Agent Essentials

Real Estate Agent Blog


How to Overcome Common Ethical Dilemmas in Real Estate
November 30, 2021

How to Overcome Common Ethical Dilemmas in Real Estate

by The CE Shop Team

These Five Everyday Scenarios Could Land Real Estate Agents in Hot Water

Did you know that some agents violate the National Association of REALTORSⓇ (NAR) Code of Ethics every day, often inadvertently? Whether you’re a brand new agent or a seasoned vet, chances are you’ll come across an ethical dilemma at least once in your career. From succumbing to a buyer’s love letter to employing questionable marketing materials, these are five of the most common ethical dilemmas you may face as an agent, as well as some advice on how to conduct yourself ethically.

1. Mishandling Offers

In today’s red-hot real estate market, it appears that nearly anything goes. After all, buyers across the nation are waiving home inspections, paying $1 million over asking price, and even pledging to name their first-born child after the seller. With so many horses in the race, there is certainly the potential for unethical behavior, including the submission of bad-faith offers.

Thomas Satas, founder and CEO of Chicago-based Windy City Homebuyer, recently worked with a couple in the market for a $469,000 home. Upon learning that other offers were on the table, these clients pushed Satas to offer a $525,000 cash deal with 30-day closing, although they had no intention of actually following through. 

“All he wanted to do was clear out the other buyers and get into due diligence when he believed the real negotiating would happen,” Satas said in an interview with Inman. “I told him that I cannot make a bad-faith offer, and we need to put together a reasonable package. After some back and forth with him insisting that I make the offer as is, he became extremely argumentative, and you could see his wife growing very uncomfortable. Ultimately, I reached the conclusion that this client was not worth damaging my reputation or the $9,000 commission check.”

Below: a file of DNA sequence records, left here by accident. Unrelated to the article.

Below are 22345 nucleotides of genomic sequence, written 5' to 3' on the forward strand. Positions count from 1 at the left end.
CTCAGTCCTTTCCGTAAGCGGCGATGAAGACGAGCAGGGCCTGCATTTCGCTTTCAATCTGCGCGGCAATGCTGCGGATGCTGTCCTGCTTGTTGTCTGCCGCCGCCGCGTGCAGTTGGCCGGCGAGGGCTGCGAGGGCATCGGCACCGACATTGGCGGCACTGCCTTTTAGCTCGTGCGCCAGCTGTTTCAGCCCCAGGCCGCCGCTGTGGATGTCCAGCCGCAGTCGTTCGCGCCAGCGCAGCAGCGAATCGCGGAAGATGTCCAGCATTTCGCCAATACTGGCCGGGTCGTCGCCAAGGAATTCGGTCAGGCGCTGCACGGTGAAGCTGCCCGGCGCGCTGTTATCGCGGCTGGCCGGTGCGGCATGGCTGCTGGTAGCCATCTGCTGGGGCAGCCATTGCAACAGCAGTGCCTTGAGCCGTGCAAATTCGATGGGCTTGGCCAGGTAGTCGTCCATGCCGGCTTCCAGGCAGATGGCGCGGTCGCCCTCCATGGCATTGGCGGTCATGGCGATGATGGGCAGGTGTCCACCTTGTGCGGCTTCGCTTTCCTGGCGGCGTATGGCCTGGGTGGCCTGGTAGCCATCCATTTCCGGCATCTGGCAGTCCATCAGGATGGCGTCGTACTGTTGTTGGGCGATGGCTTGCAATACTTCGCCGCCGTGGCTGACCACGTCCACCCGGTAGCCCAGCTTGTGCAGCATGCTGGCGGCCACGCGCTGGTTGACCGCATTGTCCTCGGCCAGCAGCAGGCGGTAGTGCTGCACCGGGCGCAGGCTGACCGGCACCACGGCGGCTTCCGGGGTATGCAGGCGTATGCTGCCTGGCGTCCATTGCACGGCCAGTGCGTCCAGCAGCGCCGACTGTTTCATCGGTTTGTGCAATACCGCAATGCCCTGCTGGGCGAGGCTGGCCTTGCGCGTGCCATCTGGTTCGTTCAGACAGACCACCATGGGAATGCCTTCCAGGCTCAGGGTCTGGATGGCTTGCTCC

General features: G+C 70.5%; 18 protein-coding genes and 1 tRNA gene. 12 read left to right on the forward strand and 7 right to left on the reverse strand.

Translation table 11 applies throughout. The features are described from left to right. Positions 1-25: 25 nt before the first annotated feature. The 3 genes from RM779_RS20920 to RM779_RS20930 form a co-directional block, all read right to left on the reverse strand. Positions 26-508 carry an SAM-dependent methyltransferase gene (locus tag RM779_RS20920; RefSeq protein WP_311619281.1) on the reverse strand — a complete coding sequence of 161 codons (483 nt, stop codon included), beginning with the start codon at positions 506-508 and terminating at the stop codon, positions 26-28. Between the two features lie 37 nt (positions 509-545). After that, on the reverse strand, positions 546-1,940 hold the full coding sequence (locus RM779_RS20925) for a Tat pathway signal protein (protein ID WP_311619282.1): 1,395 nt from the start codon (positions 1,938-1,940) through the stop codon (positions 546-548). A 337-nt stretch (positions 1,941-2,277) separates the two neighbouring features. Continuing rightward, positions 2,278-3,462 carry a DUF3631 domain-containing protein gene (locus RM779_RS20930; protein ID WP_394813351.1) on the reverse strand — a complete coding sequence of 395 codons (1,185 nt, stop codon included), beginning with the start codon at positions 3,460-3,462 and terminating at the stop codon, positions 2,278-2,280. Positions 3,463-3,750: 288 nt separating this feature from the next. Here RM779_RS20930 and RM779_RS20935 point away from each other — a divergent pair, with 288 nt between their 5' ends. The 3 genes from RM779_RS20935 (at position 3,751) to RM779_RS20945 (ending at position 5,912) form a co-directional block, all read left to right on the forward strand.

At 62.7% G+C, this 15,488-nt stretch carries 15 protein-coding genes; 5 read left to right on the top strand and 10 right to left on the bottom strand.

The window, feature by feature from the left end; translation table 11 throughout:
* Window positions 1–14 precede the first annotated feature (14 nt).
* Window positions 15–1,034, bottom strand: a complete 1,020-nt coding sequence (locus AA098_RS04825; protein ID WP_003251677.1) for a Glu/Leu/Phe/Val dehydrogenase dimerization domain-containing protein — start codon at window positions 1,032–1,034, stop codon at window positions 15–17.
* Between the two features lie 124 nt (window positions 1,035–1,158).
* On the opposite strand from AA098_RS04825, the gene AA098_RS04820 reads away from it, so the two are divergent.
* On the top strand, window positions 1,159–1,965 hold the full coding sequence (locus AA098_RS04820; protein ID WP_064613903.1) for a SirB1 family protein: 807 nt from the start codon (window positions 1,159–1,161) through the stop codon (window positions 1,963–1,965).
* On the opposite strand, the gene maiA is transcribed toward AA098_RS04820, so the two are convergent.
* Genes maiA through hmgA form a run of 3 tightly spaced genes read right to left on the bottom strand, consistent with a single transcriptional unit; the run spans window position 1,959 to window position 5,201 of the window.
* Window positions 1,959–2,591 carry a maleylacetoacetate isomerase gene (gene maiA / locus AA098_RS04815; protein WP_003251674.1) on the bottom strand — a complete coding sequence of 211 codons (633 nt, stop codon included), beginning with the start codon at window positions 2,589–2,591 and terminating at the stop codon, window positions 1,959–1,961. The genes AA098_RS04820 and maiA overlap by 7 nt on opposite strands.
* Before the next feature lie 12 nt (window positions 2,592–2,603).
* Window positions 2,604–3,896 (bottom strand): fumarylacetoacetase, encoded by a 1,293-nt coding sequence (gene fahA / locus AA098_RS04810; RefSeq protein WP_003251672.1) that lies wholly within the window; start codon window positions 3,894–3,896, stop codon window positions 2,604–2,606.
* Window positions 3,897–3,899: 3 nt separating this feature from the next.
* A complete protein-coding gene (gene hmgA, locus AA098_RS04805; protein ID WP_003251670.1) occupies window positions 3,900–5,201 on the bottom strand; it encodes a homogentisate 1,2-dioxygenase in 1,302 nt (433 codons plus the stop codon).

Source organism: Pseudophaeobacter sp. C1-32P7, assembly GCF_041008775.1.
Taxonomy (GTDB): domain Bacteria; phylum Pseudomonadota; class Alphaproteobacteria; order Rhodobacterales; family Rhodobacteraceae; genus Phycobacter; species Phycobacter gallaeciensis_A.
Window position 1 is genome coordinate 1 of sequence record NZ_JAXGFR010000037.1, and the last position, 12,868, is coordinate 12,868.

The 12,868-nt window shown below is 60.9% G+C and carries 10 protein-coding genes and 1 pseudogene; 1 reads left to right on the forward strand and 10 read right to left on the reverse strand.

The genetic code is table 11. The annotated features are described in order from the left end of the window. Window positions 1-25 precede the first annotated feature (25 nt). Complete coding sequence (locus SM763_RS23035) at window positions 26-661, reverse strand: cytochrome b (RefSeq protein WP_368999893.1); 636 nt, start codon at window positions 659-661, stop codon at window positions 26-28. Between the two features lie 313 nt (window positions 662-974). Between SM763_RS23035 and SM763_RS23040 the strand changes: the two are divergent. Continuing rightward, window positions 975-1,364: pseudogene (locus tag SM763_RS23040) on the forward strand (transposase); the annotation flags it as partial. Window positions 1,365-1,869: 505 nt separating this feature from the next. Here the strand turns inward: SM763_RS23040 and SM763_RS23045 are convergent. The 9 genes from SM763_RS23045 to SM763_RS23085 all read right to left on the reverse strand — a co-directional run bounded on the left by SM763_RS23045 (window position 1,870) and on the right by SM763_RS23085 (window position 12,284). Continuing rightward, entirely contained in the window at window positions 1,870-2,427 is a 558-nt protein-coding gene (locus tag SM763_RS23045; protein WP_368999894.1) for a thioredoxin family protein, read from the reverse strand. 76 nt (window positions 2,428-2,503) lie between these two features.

He was forced to fire them as clients, which can be an awkward experience but may be an ethical agent’s only option when faced with a similar situation. 

“They were able to make the offer with a different agent,” Satas said. “Sometimes the best deal is the one you didn’t make!”

2. Engaging in Shady Marketing Practices

Open and honest communication isn’t limited to in-person interactions. Agents must conduct themselves professionally on billboards, via flyers, and, yes, even on Facebook.

“Some members don’t understand that Article 12,” which covers open and honest communication, “applies to communications on social media,” said Kate Lawton, director of professional standards and financial administration at the National Association of REALTORS®, in an interview with The Residential Specialist.

While advertising yourself as the “best in town” might not ruffle any feathers, misleading claims, inaccurate photos, or indicating a preference for one client's identity over another in any marketing materials is nothing short of unacceptable. To take your branding a step further, seek to market yourself as an ethical agent instead.

3. Prioritizing Commissions

Of course, real estate agents want to make a decent living while on the job. Money shouldn’t come at the expense of your ethical compass, though. 

Judie Seitz, an Ohio-based agent, found herself at one such potentially lucrative ethical crossroads earlier in her career. After listing a home, she received a call from a local doctor who offered to bypass his agent and purchase through her if she would show him the property before the open house. 

“The added 3% commission for the sale would have been more than $20,000, which, given financial challenges I had at the time, would have helped me quite a bit,” said Seitz. “However, in my heart, I knew that I had vowed to myself to lead my life and business based on ethics… I told him that no one would see it before the open house. Well, he came to the open house with his agent right at the start time, and he purchased the house. While I missed out on the additional $20,000, I felt good that I had stuck to my ethical standards.”

How to Overcome Common Ethical Dilemmas in Real Estate

4. Failing to Disclose Property Defects

Termites, mold, and structural issues, oh my! Did you know that property disclosure disputes are often among the most common complaints filed by consumers?